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America Is Using Sanctions to Wage a Technology War on Russia

Russian military drilling with artillery. Image Credit: Creative Commons.
Russian military drilling with artillery. Image Credit: Creative Commons.

How goes the technology war against Russia? Immediately after Russia began its invasion of Ukraine, the United States and an alliance of other countries established some of the most aggressive technological sanctions in history against Moscow. 

In some ways, this resembled the effort to strangle Russian technology during the Cold War, cutting the Soviet Union off from development in international technology was central to U.S. grand strategy during the Cold War. Indeed, isolating the Soviets was one of the most consistent aspects of a U.S. containment policy that varied widely in its application. 

Chip Reliance Breaks Under Cold War-Esque Sanctions

The Truman and Eisenhower administrations came to the conclusion that cutting Russia off from technology would have a long-term detrimental effect on Soviet economic power, and consequently on Soviet military power. The same calculation is in play now; the sanctions are intended to cripple, in the long-term, the growth of Russian science and technology. 

Analysis of captured and destroyed Russian weaponry in Ukraine has demonstrated that Russian equipment is deeply dependent on computer chips produced in the West. Even the most autarkic country in the most autarkic of industries cannot avoid integration and interdependence. But while the effects on Russia’s military are important, they aren’t the main story. 

Russia wasn’t going to be able to replace its battlefield losses with new production. So slowing Russian tank construction won’t be decisive. Rather, the important question is the long-term impact on Russia’s ability to compete technologically. The main impact will be on the civilian sector, not the military. Some of the effects are already being felt; the Russian airline industry is suffering from the effects of sanctions, and will likely hurt even more over the coming months as spare parts run short and maintenance time runs thin.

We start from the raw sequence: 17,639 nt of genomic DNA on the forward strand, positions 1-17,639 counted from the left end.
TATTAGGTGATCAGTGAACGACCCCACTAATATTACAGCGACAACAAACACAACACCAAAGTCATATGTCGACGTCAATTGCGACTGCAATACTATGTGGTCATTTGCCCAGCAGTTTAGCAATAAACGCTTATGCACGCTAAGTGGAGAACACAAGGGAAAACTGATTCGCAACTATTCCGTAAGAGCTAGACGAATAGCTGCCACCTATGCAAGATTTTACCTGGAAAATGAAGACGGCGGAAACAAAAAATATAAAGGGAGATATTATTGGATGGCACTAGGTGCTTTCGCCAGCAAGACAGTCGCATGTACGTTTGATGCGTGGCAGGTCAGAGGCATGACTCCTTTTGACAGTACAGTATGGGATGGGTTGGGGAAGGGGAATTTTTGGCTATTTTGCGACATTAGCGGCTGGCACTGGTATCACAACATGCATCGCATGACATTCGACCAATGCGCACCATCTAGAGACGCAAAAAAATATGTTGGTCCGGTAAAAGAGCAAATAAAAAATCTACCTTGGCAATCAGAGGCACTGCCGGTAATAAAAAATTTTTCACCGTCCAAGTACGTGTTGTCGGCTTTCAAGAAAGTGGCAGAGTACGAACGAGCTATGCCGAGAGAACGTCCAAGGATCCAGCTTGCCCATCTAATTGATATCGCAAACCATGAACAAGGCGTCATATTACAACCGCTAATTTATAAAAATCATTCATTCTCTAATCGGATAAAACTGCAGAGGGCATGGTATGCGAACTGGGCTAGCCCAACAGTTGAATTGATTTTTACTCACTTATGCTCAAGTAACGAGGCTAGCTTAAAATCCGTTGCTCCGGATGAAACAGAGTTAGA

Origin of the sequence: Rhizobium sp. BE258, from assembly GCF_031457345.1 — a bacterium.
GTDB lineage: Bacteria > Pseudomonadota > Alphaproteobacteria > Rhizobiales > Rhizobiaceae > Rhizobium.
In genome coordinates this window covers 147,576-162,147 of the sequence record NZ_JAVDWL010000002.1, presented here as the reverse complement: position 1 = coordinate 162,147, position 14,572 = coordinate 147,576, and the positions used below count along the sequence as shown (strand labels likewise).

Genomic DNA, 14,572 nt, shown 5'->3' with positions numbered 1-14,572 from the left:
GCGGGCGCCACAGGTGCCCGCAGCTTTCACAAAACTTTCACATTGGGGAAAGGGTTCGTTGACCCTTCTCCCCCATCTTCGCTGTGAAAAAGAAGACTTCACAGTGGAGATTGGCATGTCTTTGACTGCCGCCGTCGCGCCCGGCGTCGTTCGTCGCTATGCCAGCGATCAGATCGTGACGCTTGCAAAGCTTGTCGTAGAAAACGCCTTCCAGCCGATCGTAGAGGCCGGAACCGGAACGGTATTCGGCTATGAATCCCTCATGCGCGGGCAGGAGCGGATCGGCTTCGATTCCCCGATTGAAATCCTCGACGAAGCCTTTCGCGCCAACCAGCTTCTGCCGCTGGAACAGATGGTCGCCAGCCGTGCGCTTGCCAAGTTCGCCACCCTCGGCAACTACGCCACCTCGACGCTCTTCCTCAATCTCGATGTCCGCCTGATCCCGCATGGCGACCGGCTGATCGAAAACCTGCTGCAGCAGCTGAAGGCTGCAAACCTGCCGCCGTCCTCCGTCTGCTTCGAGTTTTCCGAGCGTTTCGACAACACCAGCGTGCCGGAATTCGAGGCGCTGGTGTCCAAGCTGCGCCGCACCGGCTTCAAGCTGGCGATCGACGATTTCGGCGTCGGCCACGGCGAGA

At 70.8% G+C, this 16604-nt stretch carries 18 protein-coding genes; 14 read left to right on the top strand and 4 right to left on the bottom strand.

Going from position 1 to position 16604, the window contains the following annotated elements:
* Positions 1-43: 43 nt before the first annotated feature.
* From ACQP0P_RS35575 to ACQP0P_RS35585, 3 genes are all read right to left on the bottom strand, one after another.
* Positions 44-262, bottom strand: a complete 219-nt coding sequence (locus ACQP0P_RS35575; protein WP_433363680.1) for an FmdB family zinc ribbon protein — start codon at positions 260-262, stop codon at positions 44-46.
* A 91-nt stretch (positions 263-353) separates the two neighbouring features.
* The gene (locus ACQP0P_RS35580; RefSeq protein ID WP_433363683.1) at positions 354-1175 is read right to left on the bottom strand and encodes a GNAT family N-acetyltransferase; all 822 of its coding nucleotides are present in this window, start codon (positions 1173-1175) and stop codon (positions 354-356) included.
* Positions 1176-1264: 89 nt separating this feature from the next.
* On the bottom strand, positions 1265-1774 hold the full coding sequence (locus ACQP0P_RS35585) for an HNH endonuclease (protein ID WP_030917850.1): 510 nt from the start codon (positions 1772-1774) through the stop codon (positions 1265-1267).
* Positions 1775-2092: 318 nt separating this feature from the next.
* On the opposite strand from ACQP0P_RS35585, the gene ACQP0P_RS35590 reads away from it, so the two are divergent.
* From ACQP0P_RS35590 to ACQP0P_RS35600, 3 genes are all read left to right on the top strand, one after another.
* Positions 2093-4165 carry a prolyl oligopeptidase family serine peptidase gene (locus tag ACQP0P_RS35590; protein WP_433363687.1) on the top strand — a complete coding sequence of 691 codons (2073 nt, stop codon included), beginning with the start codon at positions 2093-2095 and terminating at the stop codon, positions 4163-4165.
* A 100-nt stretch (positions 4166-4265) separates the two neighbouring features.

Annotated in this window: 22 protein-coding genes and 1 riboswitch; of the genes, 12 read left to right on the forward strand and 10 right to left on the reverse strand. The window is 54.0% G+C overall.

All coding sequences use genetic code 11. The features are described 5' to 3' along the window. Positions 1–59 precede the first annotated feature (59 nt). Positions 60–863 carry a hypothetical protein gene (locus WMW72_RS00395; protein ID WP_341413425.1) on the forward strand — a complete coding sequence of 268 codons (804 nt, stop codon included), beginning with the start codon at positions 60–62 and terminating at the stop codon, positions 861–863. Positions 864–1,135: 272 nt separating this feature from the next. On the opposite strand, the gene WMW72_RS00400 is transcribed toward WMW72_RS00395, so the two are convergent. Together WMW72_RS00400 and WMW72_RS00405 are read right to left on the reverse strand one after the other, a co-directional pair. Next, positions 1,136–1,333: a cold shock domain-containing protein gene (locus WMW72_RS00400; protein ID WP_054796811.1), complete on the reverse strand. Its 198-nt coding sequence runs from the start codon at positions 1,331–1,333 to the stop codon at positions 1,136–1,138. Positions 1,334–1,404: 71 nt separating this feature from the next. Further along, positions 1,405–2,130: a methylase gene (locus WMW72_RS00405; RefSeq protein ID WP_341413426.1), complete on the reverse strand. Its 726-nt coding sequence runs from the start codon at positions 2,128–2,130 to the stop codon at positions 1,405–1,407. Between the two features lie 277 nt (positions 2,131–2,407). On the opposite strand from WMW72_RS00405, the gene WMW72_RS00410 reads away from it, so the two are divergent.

Can China help? Maybe.  

If China decides to commit to supporting Russia at the expense of its relationships in the West, it could solve some of Russia’s problems with technology availability. However, the Chinese have to this point displayed a great deal of sensitivity about being targeted by Western sanctions. China’s technology firms remain deeply integrated with the global economy and don’t want to cut themselves off from global markets. 

The relationship between the Chinese government and the private firms that make up its tech sector is complicated. It’s not obvious that Beijing could force the industry to support Russia even if it wanted to. Given the choice between Russia and the world, China may prefer the world. Moreover, Russia sourced its chips from the West and not from China for reasons; Chinese technology simply isn’t as competitive. Finally, China isn’t above taking advantage of Russia’s situation by hacking Russian technology companies. 

Russia Digs Deeper Into a Hole